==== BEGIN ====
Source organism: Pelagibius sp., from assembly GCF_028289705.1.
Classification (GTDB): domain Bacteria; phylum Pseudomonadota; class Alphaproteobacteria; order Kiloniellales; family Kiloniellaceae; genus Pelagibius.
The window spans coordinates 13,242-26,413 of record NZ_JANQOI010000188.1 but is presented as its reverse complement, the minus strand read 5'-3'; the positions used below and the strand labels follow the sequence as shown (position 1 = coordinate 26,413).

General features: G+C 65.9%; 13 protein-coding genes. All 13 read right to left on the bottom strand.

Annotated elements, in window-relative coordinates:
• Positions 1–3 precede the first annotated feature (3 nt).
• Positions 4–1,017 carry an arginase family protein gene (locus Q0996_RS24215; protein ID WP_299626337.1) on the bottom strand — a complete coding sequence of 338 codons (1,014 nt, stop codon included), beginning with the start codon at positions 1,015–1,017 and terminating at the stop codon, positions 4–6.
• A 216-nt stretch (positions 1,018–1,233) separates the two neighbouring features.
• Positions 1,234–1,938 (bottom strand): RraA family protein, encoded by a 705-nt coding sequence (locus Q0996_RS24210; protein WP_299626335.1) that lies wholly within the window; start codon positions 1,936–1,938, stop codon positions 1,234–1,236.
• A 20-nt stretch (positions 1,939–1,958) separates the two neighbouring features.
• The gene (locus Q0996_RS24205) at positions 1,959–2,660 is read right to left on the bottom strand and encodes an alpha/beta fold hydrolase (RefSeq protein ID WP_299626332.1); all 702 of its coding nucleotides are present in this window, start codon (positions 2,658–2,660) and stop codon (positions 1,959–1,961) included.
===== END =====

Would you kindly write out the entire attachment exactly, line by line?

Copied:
Source organism: Pelagibius sp., from assembly GCF_028289705.1.
Classification (GTDB): domain Bacteria; phylum Pseudomonadota; class Alphaproteobacteria; order Kiloniellales; family Kiloniellaceae; genus Pelagibius.
The window spans coordinates 13,242-26,413 of record NZ_JANQOI010000188.1 but is presented as its reverse complement, the minus strand read 5'-3'; the positions used below and the strand labels follow the sequence as shown (position 1 = coordinate 26,413).

General features: G+C 65.9%; 13 protein-coding genes. All 13 read right to left on the bottom strand.

Annotated elements, in window-relative coordinates:
• Positions 1–3 precede the first annotated feature (3 nt).
• Positions 4–1,017 carry an arginase family protein gene (locus Q0996_RS24215; protein ID WP_299626337.1) on the bottom strand — a complete coding sequence of 338 codons (1,014 nt, stop codon included), beginning with the start codon at positions 1,015–1,017 and terminating at the stop codon, positions 4–6.
• A 216-nt stretch (positions 1,018–1,233) separates the two neighbouring features.
• Positions 1,234–1,938 (bottom strand): RraA family protein, encoded by a 705-nt coding sequence (locus Q0996_RS24210; protein WP_299626335.1) that lies wholly within the window; start codon positions 1,936–1,938, stop codon positions 1,234–1,236.
• A 20-nt stretch (positions 1,939–1,958) separates the two neighbouring features.
• The gene (locus Q0996_RS24205) at positions 1,959–2,660 is read right to left on the bottom strand and encodes an alpha/beta fold hydrolase (RefSeq protein ID WP_299626332.1); all 702 of its coding nucleotides are present in this window, start codon (positions 2,658–2,660) and stop codon (positions 1,959–1,961) included.